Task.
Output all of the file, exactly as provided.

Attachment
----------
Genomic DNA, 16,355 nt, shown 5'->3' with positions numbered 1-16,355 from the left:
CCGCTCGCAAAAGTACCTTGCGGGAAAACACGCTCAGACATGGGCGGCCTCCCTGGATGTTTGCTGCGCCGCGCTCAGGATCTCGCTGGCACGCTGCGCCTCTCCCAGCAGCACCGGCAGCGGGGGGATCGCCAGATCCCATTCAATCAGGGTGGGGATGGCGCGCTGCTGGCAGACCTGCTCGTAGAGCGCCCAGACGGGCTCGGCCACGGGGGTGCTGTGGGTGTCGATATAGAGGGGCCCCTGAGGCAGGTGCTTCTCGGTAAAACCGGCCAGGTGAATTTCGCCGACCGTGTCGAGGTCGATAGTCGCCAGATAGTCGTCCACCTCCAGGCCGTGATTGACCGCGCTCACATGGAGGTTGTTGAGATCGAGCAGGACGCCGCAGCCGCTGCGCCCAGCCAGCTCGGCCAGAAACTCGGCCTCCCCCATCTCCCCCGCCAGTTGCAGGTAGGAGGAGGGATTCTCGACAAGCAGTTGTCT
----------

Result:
Genomic DNA, 16,355 nt, shown 5'->3' with positions numbered 1-16,355 from the left:
CCGCTCGCAAAAGTACCTTGCGGGAAAACACGCTCAGACATGGGCGGCCTCCCTGGATGTTTGCTGCGCCGCGCTCAGGATCTCGCTGGCACGCTGCGCCTCTCCCAGCAGCACCGGCAGCGGGGGGATCGCCAGATCCCATTCAATCAGGGTGGGGATGGCGCGCTGCTGGCAGACCTGCTCGTAGAGCGCCCAGACGGGCTCGGCCACGGGGGTGCTGTGGGTGTCGATATAGAGGGGCCCCTGAGGCAGGTGCTTCTCGGTAAAACCGGCCAGGTGAATTTCGCCGACCGTGTCGAGGTCGATAGTCGCCAGATAGTCGTCCACCTCCAGGCCGTGATTGACCGCGCTCACATGGAGGTTGTTGAGATCGAGCAGGACGCCGCAGCCGCTGCGCCCAGCCAGCTCGGCCAGAAACTCGGCCTCCCCCATCTCCCCCGCCAGTTGCAGGTAGGAGGAGGGATTCTCGACAAGCAGTTGTCT